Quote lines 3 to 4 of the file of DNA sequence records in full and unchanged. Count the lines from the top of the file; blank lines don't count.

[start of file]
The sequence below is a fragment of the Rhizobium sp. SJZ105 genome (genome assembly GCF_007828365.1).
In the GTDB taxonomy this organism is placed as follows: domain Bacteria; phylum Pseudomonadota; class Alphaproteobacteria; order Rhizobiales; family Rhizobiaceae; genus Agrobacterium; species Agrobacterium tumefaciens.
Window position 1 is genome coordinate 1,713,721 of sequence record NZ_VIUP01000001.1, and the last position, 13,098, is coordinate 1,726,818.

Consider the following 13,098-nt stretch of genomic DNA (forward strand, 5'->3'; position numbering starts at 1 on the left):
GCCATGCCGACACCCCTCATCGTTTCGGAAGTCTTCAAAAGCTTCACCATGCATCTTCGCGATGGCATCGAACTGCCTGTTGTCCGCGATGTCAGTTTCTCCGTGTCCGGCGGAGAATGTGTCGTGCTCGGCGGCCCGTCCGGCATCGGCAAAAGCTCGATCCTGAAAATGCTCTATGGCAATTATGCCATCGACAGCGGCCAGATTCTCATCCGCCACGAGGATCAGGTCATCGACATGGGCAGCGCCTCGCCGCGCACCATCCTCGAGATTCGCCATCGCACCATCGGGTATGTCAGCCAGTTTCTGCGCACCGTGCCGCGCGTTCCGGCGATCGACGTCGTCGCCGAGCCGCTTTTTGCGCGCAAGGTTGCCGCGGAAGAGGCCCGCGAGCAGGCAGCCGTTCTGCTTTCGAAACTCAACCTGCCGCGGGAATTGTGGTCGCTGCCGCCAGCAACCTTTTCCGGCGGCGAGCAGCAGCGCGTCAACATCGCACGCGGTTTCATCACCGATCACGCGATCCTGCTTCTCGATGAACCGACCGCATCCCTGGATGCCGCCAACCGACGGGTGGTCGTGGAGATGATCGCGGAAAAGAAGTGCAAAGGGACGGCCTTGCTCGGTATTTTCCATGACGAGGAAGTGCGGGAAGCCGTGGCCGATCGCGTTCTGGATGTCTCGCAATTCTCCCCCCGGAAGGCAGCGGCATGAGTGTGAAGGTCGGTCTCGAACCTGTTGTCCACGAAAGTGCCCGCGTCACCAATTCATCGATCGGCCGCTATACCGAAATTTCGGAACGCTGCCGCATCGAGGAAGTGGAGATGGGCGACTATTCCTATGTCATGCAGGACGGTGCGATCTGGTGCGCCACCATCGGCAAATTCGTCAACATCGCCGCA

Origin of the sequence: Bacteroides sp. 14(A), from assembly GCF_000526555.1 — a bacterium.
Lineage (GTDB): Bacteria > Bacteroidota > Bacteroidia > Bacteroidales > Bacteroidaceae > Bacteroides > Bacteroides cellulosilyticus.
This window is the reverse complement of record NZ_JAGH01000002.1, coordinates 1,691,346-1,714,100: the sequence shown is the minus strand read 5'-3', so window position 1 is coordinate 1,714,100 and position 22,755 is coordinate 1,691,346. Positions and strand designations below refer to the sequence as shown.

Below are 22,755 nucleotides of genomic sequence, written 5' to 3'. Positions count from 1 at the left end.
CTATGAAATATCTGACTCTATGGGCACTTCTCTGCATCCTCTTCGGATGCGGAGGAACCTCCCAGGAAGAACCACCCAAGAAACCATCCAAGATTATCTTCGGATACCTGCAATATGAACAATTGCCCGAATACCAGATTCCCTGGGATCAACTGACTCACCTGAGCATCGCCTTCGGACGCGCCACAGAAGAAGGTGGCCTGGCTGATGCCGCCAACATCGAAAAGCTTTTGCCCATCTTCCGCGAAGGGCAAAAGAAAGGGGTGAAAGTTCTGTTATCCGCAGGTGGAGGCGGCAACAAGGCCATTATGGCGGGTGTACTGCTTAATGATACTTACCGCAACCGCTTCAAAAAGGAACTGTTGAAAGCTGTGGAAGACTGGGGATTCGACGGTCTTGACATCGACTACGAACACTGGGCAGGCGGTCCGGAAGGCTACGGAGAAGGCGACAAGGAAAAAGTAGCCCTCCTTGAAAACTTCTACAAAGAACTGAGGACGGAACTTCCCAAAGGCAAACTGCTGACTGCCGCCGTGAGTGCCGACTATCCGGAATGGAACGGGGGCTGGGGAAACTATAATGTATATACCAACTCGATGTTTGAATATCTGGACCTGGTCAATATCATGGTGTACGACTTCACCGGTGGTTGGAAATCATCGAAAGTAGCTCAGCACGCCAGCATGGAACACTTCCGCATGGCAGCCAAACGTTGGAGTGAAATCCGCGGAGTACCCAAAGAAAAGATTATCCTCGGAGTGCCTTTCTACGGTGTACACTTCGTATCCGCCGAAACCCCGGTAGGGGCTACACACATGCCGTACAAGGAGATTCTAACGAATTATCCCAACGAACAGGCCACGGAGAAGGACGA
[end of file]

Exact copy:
Window position 1 is genome coordinate 1,713,721 of sequence record NZ_VIUP01000001.1, and the last position, 13,098, is coordinate 1,726,818.

Consider the following 13,098-nt stretch of genomic DNA (forward strand, 5'->3'; position numbering starts at 1 on the left):